Routine Water Quality Monitoring
WW&LC routinely collects and tests water samples for a variety of biological and chemical contaminants that may be present in drinking water. Samples are collected at the utility and representative sample locations within the distribution system. The location and frequency of sampling varies by contaminant. Most, but not all, of the tests performed comply with the Safe Drinking Water Act, U.S. Environmental Protection Agency (EPA) and the Wisconsin Department of Natural Resources (WDNR). These agencies have regulatory authority over the water quality monitoring performed by the utility. The amount of testing performed by WW&LC as part of its water quality monitoring exceeds the regulatory requirements established by the EPA and WDNR. For more information on the WDNR click the link below.
We can test for the following:
Bacteria – Coliform and E Coli, if either is found in drinking water it could be potentially dangerous.
Nitrates – Naturally occurring compounds found in all organic material. Low levels of nitrates is safe. High levels above 10 mg are potentially dangerous especially to infants and pregnant women.
Iron – Often found in private water wells. Generally iron can’t hurt you however, it can be a nuisance. Levels above 0.3 mg can cause stains on clothing and plumbing fixtures.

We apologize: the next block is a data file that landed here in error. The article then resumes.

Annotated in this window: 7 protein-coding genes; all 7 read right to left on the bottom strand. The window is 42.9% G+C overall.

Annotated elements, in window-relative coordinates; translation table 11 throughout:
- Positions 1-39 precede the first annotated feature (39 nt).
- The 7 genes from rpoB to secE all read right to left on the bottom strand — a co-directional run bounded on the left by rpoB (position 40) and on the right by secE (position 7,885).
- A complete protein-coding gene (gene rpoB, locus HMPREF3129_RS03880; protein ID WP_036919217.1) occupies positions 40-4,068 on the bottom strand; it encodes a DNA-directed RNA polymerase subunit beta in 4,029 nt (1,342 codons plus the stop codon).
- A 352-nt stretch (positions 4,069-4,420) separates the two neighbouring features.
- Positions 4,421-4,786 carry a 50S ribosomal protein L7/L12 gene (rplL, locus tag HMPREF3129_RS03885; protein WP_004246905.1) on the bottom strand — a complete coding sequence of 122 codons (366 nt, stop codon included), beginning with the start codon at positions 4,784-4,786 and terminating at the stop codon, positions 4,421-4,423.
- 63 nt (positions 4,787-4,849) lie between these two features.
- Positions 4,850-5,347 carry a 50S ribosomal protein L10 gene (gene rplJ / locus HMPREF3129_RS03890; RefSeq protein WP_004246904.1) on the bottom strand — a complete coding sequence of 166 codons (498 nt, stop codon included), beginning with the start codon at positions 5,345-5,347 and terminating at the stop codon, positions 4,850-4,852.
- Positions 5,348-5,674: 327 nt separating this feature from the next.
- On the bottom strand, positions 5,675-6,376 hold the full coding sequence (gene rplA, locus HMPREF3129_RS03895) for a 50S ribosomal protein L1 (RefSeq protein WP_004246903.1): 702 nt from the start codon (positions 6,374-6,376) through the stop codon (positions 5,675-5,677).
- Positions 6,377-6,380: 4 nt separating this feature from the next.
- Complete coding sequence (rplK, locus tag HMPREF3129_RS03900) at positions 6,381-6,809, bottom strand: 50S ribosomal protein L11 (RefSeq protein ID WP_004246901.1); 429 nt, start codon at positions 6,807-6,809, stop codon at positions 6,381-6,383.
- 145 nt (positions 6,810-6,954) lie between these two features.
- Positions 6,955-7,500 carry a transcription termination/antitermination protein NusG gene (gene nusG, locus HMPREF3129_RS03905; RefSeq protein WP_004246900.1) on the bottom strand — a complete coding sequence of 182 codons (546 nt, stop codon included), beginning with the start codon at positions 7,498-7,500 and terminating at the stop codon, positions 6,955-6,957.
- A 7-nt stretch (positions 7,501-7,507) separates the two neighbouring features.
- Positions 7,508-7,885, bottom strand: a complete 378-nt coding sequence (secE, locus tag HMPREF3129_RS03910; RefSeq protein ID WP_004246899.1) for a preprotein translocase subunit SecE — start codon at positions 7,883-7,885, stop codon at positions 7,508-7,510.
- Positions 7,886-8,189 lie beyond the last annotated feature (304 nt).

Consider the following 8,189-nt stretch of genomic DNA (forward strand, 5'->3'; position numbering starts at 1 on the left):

PH Balance – A measure of acidity or alkalinity in a solution. 7 is neutral, the best range for pH in drinking water is 6.5 to 7.5.
Hardness – Water that is described as hard is high in dissolved minerals, specifically calcium and magnesium. Hard water is not a health risk, but a nuisance due to poor soap performance. The best range is 75-100 mg.
Alkalinity – A measure of the capacity of the water to neutralize acids. It is not a major factor of water quality or detrimental to health. The best range is from 30-100 mg.
Chlorine – Chlorine is added to drinking water systems to assure that microbial organisms such as bacteria and viruses can’t survive in the water. Some customers may notice an increase in smell or taste of chlorine in the water when levels are initially raised. The average free residual chlorine concentration in the system is maintained at .75 parts per million (ppm) the chlorine levels are not a health concern.
Fluoride – Fluoride is added to our water to improve dental health and reduce tooth decay. The average level is .7 ppm. WW&LC followed the guidance of the Centers for Disease Control and the American Water Works Association. The Water Utility Board recently reaffirmed this policy.
If you are interested in any of the above tests, please stop in our office during normal business hours to pick up a testing kit. Keep in mind that if you are testing for more that bacteria and nitrates, you will need two full bottles of water.
Monitoring – Daily samples are taken at the filter plant for testing. Other regular sampling program tests are taken weekly throughout the distribution system. Chlorine and fluoride levels are adjusted as necessary to ensure safe water is delivered to the tap.